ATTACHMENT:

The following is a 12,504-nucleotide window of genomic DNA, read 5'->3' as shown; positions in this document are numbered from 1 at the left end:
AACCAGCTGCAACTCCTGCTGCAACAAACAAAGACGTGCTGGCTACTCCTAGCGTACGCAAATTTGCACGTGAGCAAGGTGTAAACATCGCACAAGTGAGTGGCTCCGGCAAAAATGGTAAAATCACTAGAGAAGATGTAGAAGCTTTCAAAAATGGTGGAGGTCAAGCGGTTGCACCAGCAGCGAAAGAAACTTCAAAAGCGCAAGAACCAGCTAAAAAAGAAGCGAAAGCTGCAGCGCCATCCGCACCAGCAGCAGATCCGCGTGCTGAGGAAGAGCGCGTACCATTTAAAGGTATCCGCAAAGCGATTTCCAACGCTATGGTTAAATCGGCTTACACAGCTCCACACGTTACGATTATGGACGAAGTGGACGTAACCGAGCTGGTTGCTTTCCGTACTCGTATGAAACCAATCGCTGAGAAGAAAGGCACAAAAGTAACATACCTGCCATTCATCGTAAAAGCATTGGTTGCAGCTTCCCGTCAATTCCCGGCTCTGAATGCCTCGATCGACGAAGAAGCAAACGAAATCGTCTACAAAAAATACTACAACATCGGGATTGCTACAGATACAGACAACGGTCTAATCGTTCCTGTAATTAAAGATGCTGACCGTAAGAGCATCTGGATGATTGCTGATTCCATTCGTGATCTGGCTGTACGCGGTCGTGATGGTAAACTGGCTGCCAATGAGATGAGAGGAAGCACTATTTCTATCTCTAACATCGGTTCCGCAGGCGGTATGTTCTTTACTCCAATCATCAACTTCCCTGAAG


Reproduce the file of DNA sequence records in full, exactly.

The following is a 12,504-nucleotide window of genomic DNA, read 5'->3' as shown; positions in this document are numbered from 1 at the left end:
AACCAGCTGCAACTCCTGCTGCAACAAACAAAGACGTGCTGGCTACTCCTAGCGTACGCAAATTTGCACGTGAGCAAGGTGTAAACATCGCACAAGTGAGTGGCTCCGGCAAAAATGGTAAAATCACTAGAGAAGATGTAGAAGCTTTCAAAAATGGTGGAGGTCAAGCGGTTGCACCAGCAGCGAAAGAAACTTCAAAAGCGCAAGAACCAGCTAAAAAAGAAGCGAAAGCTGCAGCGCCATCCGCACCAGCAGCAGATCCGCGTGCTGAGGAAGAGCGCGTACCATTTAAAGGTATCCGCAAAGCGATTTCCAACGCTATGGTTAAATCGGCTTACACAGCTCCACACGTTACGATTATGGACGAAGTGGACGTAACCGAGCTGGTTGCTTTCCGTACTCGTATGAAACCAATCGCTGAGAAGAAAGGCACAAAAGTAACATACCTGCCATTCATCGTAAAAGCATTGGTTGCAGCTTCCCGTCAATTCCCGGCTCTGAATGCCTCGATCGACGAAGAAGCAAACGAAATCGTCTACAAAAAATACTACAACATCGGGATTGCTACAGATACAGACAACGGTCTAATCGTTCCTGTAATTAAAGATGCTGACCGTAAGAGCATCTGGATGATTGCTGATTCCATTCGTGATCTGGCTGTACGCGGTCGTGATGGTAAACTGGCTGCCAATGAGATGAGAGGAAGCACTATTTCTATCTCTAACATCGGTTCCGCAGGCGGTATGTTCTTTACTCCAATCATCAACTTCCCTGAAG